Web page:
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Lasers & Sources

A promising mid-infrared transition metal laser ion

Cr2+ doped into ZnSe is an attractive laser material with broad infrared tunability, versatile output waveforms, and room temperature operation.
22 May 2007, SPIE Newsroom. DOI: 10.1117/2.1200704.0743
The mid-infrared (mid-IR) wavelength region (2–5μm) is used in a number of important applications such as environmental sensing, infrared countermeasures against heat-seeking missiles, and laser radar. It is also extensively used in medicine, spectroscopy, and manufacturing. These applications are all driving a pressing need for robust, compact, solid-state, tunable laser sources operating at room temperature in the mid-IR range. In this context, transition metal ions have always been of great interest from the very beginnings of laser development efforts because of their broadband emission. Recent developments in room temperature Cr2+ lasers have resulted in impressive performance reports, but still face development and power-scaling roadblocks.

Ruby (Cr3+:Al2O3), the first material to demonstrate laser action in 1960,1 turned out to be the exception to the rule that transition metal lasers are broadly tunable. Tunable transition metal laser development started with flashlamp-pumped demonstrations of Ni2+- and Co2+-doped fluoride hosts in 1963.2,3 However, laser tuning in these hosts is often less than the observed fluorescence of their active ions: this restriction in tuning range is now known to be caused by excited state absorption (ESA).4 In addition, these materials were found to operate poorly or not at all at room temperature due to nonradiative quenching of the excited state populations.

Figure 1. Multi-pass cell with thin disk of Cr2+:ZnSe laser material bonded to a copper heat sink. A focusing mirror on the left (with a hole in the center for the output laser beam), prisms, and a return mirror on the right are used to provide multiple re-imaging of the pump beam (green lines) on the laser disk for a total of 16 pump passes. The red line represents the laser beam in a resonator formed by the disk and an external mirror (not shown).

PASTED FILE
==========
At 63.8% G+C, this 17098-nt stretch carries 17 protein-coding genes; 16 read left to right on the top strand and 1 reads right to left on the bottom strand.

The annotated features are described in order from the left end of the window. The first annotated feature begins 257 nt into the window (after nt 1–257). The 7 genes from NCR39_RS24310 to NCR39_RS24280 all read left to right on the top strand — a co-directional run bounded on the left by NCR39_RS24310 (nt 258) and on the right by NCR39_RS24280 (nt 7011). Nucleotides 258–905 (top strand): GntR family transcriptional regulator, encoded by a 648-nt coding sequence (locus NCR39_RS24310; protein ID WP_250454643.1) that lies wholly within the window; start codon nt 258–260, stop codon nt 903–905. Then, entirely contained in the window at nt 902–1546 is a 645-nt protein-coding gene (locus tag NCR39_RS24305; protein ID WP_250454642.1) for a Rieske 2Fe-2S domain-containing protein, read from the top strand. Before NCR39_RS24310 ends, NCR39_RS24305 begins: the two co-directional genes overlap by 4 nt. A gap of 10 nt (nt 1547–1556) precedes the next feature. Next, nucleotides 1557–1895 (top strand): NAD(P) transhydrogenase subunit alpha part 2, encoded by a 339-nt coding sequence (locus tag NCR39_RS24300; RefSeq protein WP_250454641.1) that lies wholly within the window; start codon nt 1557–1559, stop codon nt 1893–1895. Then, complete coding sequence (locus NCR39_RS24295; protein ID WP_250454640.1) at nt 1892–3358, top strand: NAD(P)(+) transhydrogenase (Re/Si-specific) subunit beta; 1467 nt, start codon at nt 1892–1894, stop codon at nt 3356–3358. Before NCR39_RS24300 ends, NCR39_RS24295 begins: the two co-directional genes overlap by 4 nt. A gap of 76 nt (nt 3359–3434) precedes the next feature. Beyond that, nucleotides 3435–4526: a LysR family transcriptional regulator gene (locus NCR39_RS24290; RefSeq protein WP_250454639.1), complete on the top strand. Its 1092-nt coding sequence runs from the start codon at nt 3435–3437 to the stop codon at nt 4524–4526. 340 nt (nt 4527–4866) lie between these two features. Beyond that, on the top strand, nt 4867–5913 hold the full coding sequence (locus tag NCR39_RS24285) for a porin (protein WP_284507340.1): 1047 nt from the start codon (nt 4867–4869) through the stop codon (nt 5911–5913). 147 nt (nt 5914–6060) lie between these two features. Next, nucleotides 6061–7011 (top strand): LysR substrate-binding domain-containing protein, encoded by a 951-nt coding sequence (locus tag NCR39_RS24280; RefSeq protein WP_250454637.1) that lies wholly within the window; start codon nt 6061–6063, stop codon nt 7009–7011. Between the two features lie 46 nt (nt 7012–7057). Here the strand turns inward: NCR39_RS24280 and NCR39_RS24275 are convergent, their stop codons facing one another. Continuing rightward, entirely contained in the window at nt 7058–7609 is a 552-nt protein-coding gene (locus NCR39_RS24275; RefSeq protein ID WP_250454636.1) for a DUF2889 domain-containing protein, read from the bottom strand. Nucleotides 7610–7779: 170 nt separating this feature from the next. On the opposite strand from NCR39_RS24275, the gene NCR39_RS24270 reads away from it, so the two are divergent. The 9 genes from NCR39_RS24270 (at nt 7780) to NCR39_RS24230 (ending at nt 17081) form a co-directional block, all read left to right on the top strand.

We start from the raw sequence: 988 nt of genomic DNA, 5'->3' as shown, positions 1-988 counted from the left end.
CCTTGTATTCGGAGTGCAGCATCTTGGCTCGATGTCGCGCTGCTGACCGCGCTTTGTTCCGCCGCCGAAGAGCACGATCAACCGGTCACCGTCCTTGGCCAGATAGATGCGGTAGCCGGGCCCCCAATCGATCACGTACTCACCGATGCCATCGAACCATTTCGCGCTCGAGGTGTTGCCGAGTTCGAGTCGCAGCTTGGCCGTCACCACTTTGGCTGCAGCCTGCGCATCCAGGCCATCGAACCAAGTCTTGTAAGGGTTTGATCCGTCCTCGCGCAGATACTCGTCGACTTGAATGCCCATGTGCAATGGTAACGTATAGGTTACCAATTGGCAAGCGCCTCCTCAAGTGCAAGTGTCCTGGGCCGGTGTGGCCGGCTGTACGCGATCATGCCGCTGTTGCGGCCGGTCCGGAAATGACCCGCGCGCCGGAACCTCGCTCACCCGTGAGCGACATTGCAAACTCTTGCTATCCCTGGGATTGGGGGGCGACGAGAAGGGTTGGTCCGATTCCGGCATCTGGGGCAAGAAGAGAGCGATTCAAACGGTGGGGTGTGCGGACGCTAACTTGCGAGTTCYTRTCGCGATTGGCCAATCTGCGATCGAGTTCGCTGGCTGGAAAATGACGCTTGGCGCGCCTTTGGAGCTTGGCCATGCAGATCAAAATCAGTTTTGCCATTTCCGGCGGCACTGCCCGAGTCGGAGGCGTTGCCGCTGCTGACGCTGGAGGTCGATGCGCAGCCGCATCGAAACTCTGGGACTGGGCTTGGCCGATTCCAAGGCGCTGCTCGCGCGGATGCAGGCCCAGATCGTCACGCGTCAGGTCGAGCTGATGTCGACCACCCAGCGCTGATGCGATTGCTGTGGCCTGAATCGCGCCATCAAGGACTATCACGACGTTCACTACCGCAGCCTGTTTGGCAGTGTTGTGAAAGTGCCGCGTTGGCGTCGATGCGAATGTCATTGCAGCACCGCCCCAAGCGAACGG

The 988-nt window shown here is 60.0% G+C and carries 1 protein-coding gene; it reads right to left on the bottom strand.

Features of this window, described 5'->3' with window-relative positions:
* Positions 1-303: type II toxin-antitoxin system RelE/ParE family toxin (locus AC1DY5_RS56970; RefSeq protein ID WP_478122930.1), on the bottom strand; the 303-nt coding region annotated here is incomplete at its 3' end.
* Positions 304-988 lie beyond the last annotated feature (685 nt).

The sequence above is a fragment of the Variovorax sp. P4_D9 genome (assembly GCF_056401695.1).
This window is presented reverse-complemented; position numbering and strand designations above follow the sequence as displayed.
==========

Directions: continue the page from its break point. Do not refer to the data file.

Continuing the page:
Tunable chromium ion lasing was only discovered with Cr3+:alexandrite in 1979.5 The wait was even longer for Cr4+ and Cr2+ infrared laser materials. In 1995, researchers at the Lawrence Livermore National Laboratory reported a new class of room-temperature, widely tunable, mid-IR laser materials that did not exhibit the ESA or nonradiative quenching problems of previous transition metal lasers.6,7 The active ion was Cr2+ and the host materials consisted of II-VI semiconductor compounds. While the initial Livermore report used ZnS and ZnSe as host materials, other researchers, including my group at the Air Force Research Laboratory, showed that other II-VI materials such as CdSe,8,9 and even ternary mixtures of CdxMn1−xTe,10 could be used as Cr2+ laser host materials. However, due to its favorable material properties, ZnSe remains the most widely used host material. Doping of ZnSe is typically done via thermal diffusion of CrSe at temperatures just below the ZnSe melting point.